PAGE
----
Due to scheduled maintenance, Online Banking, Mobile Banking, and Tellerphone systems will be intermittently unavailable on Sunday, October 24 between 12:00am and 5:00am MDT.
By Ashleigh, K-Staff
Originally posted 2/1/19 – updated
Identity theft and fraud are on the rise. In fact, a study from Javelin Strategy and Research found an estimated record-high 15.4 million people were victims of fraud in 2016—at a staggering cost of around $16 billion. More fall victim every year.
Visa works hard to detect and prevent fraud using a variety of methods. Kirtland FCU also has safeguards in place to prevent unauthorized access to your accounts. But fraud still may occur.
Here are steps YOU can take to prevent and limit fraud.
SET ACCOUNT AND CREDIT CARD ALERTS
A variety of text and e-mail alerts are available to you through your Online Banking account or by giving us a call. The earlier you discover fraud, the faster the thief can be cut off.
SET A CODE WORD
A code word is a special password you will need to give over the phone before any sensitive account information is discussed. This simple line of defense makes sure that no matter what kind of other information a fraudster may possess, he cannot access your accounts over the phone or in person without the word.
Call 1-800-880-5329 or stop by a branch to set up your code word with Kirtland FCU.
DON’T SHARE ACCOUNT INFORMATION
Professional identity thieves aren’t the only threat. Fraud is often a crime of opportunity. Don’t give your credit card information or bank account information to anyone who isn’t an authorized signer, even those you may trust. Just like a secret isn’t a secret once someone else knows, once the information is out of your hands, you have no control over where it is shared.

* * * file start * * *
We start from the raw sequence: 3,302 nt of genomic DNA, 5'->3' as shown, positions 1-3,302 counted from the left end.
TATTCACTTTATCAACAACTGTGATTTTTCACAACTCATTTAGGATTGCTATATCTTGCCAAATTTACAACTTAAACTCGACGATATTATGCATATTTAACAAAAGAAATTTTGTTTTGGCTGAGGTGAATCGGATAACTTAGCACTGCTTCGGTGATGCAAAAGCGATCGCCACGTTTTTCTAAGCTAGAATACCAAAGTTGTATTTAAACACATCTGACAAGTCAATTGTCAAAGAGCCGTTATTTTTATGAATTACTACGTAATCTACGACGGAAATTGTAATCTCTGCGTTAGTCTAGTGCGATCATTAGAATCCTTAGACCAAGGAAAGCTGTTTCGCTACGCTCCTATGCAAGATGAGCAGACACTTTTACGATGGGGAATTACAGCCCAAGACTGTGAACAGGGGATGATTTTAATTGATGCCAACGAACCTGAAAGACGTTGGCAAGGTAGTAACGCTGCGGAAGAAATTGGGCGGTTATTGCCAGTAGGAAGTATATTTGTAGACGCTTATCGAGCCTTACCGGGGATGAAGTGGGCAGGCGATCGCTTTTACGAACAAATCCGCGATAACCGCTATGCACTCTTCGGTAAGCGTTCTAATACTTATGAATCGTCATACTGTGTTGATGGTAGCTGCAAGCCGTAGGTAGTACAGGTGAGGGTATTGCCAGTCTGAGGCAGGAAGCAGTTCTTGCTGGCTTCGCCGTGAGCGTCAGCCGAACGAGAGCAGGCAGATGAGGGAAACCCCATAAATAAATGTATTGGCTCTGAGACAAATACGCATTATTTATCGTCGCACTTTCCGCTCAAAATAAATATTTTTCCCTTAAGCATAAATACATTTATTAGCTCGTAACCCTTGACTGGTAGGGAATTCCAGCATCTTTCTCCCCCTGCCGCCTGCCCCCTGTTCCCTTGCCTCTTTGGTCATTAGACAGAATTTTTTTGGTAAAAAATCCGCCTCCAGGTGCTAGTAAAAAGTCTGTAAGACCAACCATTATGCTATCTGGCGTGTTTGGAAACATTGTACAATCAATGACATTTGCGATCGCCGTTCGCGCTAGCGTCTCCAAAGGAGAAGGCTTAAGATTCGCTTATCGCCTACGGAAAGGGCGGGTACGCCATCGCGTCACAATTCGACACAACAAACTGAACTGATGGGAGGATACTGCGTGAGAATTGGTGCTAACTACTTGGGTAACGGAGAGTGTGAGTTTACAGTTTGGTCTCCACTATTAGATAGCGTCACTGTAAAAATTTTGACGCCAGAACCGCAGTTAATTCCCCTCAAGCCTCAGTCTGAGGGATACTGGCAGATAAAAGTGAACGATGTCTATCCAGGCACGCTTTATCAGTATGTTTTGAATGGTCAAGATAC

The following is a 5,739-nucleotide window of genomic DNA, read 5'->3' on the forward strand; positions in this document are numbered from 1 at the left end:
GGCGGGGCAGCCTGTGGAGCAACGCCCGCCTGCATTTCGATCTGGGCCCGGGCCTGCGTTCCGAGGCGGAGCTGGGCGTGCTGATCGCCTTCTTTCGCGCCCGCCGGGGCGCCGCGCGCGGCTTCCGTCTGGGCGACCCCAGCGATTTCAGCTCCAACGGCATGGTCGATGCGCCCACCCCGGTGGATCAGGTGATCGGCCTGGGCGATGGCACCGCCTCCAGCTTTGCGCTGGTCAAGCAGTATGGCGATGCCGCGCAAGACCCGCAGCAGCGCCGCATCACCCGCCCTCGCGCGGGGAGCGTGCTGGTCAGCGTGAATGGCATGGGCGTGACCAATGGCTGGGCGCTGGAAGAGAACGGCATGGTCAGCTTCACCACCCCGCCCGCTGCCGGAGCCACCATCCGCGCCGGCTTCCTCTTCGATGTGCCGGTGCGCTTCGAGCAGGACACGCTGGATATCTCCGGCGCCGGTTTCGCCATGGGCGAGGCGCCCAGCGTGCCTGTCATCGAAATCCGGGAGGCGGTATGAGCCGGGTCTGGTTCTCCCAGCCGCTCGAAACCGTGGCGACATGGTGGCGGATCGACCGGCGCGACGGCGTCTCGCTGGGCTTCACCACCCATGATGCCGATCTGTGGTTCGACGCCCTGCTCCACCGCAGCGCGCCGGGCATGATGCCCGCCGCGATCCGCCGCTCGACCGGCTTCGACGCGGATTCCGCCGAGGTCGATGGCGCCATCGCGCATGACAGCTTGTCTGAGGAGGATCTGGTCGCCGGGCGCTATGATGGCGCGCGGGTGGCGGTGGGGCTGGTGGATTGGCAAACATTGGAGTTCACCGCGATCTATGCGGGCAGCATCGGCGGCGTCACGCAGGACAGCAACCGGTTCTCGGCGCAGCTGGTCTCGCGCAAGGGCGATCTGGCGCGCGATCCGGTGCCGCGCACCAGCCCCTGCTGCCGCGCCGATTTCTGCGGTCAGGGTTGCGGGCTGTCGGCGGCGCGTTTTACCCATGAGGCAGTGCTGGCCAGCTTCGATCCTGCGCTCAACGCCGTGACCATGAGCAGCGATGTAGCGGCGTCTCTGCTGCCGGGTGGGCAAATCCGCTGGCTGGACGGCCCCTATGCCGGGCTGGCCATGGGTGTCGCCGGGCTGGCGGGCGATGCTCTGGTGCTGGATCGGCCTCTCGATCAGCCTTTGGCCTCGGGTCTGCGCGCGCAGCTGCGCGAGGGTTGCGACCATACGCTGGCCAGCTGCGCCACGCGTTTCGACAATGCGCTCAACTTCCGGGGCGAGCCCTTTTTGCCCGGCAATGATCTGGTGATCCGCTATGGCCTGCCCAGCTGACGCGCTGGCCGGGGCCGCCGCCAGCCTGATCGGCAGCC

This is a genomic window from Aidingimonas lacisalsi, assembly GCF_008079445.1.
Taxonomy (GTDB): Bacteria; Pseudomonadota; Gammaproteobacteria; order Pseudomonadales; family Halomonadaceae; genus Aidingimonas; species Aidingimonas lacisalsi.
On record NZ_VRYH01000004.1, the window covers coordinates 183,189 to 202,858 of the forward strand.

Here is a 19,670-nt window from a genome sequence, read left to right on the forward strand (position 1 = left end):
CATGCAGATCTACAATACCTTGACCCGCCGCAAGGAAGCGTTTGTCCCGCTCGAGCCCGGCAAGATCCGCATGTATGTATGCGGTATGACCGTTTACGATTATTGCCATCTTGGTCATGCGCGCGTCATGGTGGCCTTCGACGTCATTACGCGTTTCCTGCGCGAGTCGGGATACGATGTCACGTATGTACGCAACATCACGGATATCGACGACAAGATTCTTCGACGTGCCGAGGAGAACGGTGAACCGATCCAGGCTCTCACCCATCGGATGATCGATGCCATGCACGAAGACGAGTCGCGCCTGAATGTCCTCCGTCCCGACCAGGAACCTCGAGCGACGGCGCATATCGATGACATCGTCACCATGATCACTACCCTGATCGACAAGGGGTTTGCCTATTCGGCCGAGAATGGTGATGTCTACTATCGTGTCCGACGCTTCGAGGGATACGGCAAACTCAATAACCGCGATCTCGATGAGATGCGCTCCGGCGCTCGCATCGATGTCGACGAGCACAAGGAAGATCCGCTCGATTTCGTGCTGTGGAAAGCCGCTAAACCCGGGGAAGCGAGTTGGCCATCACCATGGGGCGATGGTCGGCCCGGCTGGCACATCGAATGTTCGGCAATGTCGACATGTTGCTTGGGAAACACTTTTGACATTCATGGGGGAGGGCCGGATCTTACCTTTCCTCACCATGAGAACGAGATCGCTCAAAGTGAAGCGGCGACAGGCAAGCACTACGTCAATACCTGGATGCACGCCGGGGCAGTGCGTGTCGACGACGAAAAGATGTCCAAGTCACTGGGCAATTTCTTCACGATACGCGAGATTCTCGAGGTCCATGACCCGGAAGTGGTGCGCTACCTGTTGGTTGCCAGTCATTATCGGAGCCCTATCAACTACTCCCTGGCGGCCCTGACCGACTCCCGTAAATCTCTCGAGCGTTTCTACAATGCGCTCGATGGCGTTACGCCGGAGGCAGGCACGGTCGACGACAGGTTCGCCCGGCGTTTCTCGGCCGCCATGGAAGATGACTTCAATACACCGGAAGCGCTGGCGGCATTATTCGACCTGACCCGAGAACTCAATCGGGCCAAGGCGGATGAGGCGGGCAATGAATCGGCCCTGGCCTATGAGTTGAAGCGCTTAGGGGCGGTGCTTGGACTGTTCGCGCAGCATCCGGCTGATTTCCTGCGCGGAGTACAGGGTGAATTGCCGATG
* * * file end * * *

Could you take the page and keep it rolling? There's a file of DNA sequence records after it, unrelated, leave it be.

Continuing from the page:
USE ONLINE AND MOBILE BANKING
The more in tune you are to your spending, the faster you’ll notice something amiss. Check in with your accounts daily, and alert Kirtland FCU if you notice anything unusual.
DO NOT REUSE PASSWORDS
It’s tempting to set one password for multiple sites: bank login, Netflix, Amazon, credit card account, etc. But, if your password is compromised on one site, every site you’ve used it on is now vulnerable.
Instead, choose a different password for each website. Many browsers can also generate and save tough auto-passwords for you (note: do NOT take advantage of this feature on public computers or public Wi-Fi). In addition, consider taking advantage of two-factor authentication wherever it is offered. This type of login will text or e-mail a one-time login to you each time you enter your password, ensuring that your password alone cannot give a thief access.
Bottom line: keeping tabs on your accounts and safeguarding your important information are the biggest keys to preventing or limiting fraud and identity theft.
Stay savvy out there!